- Loan Amount Acceptable (Min $, Max $)
- Business Legal Structure (Sole Proprietorship, Corporation, LLC, Partnership, Non-Profit)
- Residence Status (Own, Rent, or Neither)
- Home Value
- Monthly Mortgage/Rent Payment
- Average Monthly Expenses (Other)
- Average Monthly Income
The information is then benchmarked against the lending criteria of 150+ financial institutions and the risk profiles of industry peers. Based on a weighted formula of recent underwriting trends, the tool generates an overall score (on a scale of 1-100%) of the level of risk that a business presents to the lender. The assessment is then broken out by the following sections, based on information provided by business owners: Personal Credit Score, Debt-to-Income Ratio, Time in Business, Industry Risk, and Corporate Risk. The BizAnalyzer also recommends products and services tailored to help increase the business’s credit score and improve their odds of securing funding.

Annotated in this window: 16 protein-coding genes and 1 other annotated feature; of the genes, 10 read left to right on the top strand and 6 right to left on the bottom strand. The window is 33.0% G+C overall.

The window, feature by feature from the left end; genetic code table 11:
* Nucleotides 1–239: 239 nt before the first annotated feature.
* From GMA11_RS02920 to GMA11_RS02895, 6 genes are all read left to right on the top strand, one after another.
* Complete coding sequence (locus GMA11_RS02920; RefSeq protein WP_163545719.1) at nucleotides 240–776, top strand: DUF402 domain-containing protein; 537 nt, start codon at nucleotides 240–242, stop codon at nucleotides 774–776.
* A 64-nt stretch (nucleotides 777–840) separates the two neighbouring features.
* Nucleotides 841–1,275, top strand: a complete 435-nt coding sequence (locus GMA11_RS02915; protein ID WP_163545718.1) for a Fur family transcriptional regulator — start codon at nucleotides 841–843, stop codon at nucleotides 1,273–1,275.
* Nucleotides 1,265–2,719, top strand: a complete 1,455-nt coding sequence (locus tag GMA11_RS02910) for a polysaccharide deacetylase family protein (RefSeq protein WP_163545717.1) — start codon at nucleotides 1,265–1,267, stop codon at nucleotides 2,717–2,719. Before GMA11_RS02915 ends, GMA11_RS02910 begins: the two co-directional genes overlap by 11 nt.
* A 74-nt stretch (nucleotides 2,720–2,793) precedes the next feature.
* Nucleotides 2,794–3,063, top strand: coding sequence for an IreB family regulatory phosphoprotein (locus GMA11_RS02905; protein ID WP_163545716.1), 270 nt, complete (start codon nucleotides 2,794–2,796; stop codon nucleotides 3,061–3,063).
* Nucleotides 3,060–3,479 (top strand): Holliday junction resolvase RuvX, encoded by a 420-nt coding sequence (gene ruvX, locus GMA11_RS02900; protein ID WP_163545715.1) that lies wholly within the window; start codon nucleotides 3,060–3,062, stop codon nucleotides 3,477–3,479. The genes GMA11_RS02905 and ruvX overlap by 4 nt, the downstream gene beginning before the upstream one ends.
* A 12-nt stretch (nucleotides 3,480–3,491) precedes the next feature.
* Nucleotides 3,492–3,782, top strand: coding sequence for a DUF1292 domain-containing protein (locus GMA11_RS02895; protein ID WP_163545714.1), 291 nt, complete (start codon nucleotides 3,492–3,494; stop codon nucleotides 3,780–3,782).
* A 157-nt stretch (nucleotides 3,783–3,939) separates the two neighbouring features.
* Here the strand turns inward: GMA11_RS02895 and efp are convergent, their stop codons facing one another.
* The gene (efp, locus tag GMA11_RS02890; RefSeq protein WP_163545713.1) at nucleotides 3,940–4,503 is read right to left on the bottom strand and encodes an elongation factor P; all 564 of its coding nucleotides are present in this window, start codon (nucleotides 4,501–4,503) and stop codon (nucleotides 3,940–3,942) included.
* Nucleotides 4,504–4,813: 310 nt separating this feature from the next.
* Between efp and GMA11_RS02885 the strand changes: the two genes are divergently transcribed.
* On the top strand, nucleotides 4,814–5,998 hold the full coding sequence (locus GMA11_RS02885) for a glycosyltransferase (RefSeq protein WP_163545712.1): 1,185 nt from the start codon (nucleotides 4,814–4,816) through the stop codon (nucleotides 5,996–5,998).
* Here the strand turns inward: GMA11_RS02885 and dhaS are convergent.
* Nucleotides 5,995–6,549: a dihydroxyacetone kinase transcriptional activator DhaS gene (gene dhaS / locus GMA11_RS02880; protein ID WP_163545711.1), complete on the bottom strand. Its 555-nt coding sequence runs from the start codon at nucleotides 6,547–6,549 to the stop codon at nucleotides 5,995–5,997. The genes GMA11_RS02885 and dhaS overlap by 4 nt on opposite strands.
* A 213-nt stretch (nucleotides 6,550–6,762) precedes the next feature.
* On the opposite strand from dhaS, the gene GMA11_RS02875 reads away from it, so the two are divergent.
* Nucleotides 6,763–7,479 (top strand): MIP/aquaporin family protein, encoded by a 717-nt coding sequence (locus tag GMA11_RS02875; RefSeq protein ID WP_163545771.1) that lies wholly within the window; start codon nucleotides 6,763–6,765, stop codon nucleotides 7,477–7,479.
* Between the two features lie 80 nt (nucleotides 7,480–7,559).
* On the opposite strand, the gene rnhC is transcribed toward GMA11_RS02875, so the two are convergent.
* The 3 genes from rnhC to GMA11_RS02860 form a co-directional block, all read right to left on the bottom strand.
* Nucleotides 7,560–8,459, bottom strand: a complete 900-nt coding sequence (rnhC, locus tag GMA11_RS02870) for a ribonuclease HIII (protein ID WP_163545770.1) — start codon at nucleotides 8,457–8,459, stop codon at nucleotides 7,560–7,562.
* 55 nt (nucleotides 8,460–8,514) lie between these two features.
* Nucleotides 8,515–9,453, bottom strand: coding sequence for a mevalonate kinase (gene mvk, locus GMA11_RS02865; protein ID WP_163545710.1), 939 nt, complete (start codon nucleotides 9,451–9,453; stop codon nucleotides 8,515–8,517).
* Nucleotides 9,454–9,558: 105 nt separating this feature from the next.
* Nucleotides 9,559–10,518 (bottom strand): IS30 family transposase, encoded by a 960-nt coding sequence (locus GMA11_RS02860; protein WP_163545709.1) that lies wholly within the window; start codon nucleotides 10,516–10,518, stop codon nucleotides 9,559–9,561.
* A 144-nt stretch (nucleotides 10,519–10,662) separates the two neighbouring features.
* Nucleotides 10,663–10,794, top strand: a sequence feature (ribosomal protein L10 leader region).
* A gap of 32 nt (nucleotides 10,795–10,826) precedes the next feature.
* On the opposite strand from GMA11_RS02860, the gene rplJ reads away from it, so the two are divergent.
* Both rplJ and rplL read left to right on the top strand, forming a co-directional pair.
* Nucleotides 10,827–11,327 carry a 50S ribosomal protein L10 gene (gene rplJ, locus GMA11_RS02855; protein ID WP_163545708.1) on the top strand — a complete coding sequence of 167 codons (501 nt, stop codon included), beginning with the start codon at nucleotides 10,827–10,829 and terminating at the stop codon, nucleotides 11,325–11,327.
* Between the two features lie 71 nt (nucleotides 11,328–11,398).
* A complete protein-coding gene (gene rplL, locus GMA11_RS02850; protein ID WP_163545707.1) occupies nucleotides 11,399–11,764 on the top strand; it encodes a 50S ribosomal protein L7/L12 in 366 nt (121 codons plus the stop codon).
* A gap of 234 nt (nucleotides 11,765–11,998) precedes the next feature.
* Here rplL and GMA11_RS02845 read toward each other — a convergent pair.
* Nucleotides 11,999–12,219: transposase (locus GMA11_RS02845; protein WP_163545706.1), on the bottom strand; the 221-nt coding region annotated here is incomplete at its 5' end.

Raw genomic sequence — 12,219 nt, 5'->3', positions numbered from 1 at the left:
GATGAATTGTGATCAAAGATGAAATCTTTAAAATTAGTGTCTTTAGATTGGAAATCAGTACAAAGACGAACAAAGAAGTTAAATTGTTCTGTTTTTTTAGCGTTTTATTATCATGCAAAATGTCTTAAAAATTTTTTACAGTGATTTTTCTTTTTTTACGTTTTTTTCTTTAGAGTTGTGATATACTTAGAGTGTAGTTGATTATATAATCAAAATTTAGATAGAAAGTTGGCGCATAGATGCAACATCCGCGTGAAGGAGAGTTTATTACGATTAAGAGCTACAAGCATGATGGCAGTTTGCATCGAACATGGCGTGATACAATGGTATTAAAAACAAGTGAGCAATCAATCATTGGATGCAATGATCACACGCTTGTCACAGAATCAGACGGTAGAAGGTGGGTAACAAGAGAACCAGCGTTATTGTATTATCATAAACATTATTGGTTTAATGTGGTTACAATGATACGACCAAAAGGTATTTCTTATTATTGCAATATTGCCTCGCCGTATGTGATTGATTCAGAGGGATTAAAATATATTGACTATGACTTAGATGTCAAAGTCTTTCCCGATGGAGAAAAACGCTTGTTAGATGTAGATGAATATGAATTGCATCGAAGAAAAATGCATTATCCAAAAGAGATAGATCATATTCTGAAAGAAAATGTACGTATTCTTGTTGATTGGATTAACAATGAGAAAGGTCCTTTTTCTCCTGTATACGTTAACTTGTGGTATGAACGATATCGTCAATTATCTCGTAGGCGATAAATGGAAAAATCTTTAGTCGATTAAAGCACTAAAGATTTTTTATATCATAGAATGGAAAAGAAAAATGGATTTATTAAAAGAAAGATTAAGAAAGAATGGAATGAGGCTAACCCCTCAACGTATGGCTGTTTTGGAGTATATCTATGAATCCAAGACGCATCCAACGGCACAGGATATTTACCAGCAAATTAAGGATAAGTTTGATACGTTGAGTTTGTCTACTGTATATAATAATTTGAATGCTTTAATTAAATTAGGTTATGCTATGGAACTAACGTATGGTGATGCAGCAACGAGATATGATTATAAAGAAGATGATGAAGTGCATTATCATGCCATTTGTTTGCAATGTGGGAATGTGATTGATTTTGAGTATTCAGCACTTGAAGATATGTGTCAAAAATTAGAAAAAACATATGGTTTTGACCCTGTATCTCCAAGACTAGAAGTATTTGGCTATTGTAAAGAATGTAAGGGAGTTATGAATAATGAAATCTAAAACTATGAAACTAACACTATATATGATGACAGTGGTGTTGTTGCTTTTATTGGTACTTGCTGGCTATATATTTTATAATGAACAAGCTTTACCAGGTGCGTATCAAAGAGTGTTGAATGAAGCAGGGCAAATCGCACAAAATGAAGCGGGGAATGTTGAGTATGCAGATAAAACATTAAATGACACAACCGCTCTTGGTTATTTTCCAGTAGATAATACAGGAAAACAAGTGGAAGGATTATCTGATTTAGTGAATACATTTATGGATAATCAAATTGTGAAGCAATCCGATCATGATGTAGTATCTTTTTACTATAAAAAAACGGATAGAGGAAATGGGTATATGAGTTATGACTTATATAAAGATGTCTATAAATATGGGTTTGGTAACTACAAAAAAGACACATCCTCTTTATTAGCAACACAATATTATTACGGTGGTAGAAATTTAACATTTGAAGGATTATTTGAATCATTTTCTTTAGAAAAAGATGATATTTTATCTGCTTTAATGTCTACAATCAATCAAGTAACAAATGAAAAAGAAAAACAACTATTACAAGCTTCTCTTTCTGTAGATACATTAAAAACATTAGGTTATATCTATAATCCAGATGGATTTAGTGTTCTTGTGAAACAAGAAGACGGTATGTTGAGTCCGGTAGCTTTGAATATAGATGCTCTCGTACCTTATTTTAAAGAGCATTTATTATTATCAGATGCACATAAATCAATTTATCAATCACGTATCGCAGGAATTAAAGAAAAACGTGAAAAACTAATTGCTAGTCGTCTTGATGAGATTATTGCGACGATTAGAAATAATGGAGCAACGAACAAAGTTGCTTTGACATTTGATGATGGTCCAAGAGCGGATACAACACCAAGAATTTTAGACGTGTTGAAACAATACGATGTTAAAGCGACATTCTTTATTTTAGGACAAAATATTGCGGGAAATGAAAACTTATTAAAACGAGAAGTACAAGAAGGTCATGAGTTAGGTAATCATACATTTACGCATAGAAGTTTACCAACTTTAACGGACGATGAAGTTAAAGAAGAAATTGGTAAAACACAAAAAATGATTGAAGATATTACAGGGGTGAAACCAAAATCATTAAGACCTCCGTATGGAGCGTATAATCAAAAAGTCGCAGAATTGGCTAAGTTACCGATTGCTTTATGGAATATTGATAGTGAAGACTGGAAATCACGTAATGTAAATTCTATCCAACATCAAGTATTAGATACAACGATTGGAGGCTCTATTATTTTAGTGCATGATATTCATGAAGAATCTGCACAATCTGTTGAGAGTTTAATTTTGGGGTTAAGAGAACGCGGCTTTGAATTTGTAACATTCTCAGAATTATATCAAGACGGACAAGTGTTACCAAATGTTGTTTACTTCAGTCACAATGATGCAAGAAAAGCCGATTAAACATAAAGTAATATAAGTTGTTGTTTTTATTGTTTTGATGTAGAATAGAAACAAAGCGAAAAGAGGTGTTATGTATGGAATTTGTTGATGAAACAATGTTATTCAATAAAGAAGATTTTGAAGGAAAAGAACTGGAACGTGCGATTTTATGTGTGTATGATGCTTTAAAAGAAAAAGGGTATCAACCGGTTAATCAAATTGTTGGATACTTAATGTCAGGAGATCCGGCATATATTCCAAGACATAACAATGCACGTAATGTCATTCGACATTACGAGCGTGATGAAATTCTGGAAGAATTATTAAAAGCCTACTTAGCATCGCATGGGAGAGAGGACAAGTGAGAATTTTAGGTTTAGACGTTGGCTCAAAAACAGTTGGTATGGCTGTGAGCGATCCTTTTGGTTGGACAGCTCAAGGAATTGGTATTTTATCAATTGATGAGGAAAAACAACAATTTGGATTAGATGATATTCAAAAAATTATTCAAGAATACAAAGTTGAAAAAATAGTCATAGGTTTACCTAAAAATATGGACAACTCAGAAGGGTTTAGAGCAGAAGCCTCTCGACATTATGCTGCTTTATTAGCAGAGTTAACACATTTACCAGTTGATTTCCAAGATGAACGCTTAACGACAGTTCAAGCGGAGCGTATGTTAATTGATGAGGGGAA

CFIs then create a snapshot of a business’s risk level by identifying and evaluating the following:
- Revenue, operating costs, debt service, and the liability of the business
- Comparison of stated income versus revenue reflected in bank statements
- Tracking insufficient fund charges levied on business
Finally, the BizAnalyzer tool can be used to automatically calculate the additional debt capacity of the borrower to assist in the lender’s risk-based pricing strategy. Using tools like these will help you create a holistic business credit strategy and increase your presence in the marketplace.
Meta: By instituting risk-based loan pricing strategies, lenders can adjust their criteria to accommodate more borrowers and ensure profit gains largely offset losses.